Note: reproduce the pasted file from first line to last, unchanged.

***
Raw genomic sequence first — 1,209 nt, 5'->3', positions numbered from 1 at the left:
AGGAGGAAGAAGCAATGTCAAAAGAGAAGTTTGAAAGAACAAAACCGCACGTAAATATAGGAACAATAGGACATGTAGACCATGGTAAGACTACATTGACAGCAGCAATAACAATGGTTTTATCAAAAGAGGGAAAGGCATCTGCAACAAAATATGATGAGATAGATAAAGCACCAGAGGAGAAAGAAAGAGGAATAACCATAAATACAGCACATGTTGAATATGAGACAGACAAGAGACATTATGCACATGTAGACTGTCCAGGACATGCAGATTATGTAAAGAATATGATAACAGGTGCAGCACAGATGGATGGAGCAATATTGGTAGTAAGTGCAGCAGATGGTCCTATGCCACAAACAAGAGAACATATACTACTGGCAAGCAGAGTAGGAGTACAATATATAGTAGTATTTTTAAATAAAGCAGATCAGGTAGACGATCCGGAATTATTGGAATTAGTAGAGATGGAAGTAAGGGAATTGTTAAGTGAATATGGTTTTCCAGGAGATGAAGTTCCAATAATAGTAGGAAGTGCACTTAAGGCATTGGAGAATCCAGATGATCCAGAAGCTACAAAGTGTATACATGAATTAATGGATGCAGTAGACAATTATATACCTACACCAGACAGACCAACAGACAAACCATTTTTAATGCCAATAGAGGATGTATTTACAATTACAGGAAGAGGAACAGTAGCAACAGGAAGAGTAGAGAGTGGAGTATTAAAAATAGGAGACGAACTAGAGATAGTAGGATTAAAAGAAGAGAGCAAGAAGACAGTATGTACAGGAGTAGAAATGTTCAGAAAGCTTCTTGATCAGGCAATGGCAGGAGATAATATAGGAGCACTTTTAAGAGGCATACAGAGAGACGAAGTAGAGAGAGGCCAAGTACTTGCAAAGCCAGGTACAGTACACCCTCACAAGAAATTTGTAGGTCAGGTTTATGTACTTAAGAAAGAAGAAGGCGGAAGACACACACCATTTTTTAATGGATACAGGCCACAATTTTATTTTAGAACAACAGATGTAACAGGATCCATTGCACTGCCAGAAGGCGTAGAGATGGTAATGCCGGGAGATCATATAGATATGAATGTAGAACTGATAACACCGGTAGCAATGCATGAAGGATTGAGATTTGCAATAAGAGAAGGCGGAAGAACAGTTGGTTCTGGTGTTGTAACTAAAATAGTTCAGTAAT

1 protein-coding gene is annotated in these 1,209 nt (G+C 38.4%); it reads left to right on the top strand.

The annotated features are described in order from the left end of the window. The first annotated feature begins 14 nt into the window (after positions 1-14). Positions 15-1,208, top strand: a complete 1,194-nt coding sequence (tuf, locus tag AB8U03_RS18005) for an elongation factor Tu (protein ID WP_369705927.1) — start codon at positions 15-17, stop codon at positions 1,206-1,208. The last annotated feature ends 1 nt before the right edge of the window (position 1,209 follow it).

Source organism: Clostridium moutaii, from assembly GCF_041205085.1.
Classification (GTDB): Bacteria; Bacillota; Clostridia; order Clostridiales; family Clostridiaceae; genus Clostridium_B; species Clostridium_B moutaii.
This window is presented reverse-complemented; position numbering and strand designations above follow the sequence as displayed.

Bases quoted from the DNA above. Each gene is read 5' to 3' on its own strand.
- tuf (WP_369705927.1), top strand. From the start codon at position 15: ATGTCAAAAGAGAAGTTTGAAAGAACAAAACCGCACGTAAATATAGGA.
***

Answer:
Raw genomic sequence first — 1,209 nt, 5'->3', positions numbered from 1 at the left:
AGGAGGAAGAAGCAATGTCAAAAGAGAAGTTTGAAAGAACAAAACCGCACGTAAATATAGGAACAATAGGACATGTAGACCATGGTAAGACTACATTGACAGCAGCAATAACAATGGTTTTATCAAAAGAGGGAAAGGCATCTGCAACAAAATATGATGAGATAGATAAAGCACCAGAGGAGAAAGAAAGAGGAATAACCATAAATACAGCACATGTTGAATATGAGACAGACAAGAGACATTATGCACATGTAGACTGTCCAGGACATGCAGATTATGTAAAGAATATGATAACAGGTGCAGCACAGATGGATGGAGCAATATTGGTAGTAAGTGCAGCAGATGGTCCTATGCCACAAACAAGAGAACATATACTACTGGCAAGCAGAGTAGGAGTACAATATATAGTAGTATTTTTAAATAAAGCAGATCAGGTAGACGATCCGGAATTATTGGAATTAGTAGAGATGGAAGTAAGGGAATTGTTAAGTGAATATGGTTTTCCAGGAGATGAAGTTCCAATAATAGTAGGAAGTGCACTTAAGGCATTGGAGAATCCAGATGATCCAGAAGCTACAAAGTGTATACATGAATTAATGGATGCAGTAGACAATTATATACCTACACCAGACAGACCAACAGACAAACCATTTTTAATGCCAATAGAGGATGTATTTACAATTACAGGAAGAGGAACAGTAGCAACAGGAAGAGTAGAGAGTGGAGTATTAAAAATAGGAGACGAACTAGAGATAGTAGGATTAAAAGAAGAGAGCAAGAAGACAGTATGTACAGGAGTAGAAATGTTCAGAAAGCTTCTTGATCAGGCAATGGCAGGAGATAATATAGGAGCACTTTTAAGAGGCATACAGAGAGACGAAGTAGAGAGAGGCCAAGTACTTGCAAAGCCAGGTACAGTACACCCTCACAAGAAATTTGTAGGTCAGGTTTATGTACTTAAGAAAGAAGAAGGCGGAAGACACACACCATTTTTTAATGGATACAGGCCACAATTTTATTTTAGAACAACAGATGTAACAGGATCCATTGCACTGCCAGAAGGCGTAGAGATGGTAATGCCGGGAGATCATATAGATATGAATGTAGAACTGATAACACCGGTAGCAATGCATGAAGGATTGAGATTTGCAATAAGAGAAGGCGGAAGAACAGTTGGTTCTGGTGTTGTAACTAAAATAGTTCAGTAAT

1 protein-coding gene is annotated in these 1,209 nt (G+C 38.4%); it reads left to right on the top strand.

The annotated features are described in order from the left end of the window. The first annotated feature begins 14 nt into the window (after positions 1-14). Positions 15-1,208, top strand: a complete 1,194-nt coding sequence (tuf, locus tag AB8U03_RS18005) for an elongation factor Tu (protein ID WP_369705927.1) — start codon at positions 15-17, stop codon at positions 1,206-1,208. The last annotated feature ends 1 nt before the right edge of the window (position 1,209 follow it).

Source organism: Clostridium moutaii, from assembly GCF_041205085.1.
Classification (GTDB): Bacteria; Bacillota; Clostridia; order Clostridiales; family Clostridiaceae; genus Clostridium_B; species Clostridium_B moutaii.
This window is presented reverse-complemented; position numbering and strand designations above follow the sequence as displayed.

Bases quoted from the DNA above. Each gene is read 5' to 3' on its own strand.
- tuf (WP_369705927.1), top strand. From the start codon at position 15: ATGTCAAAAGAGAAGTTTGAAAGAACAAAACCGCACGTAAATATAGGA.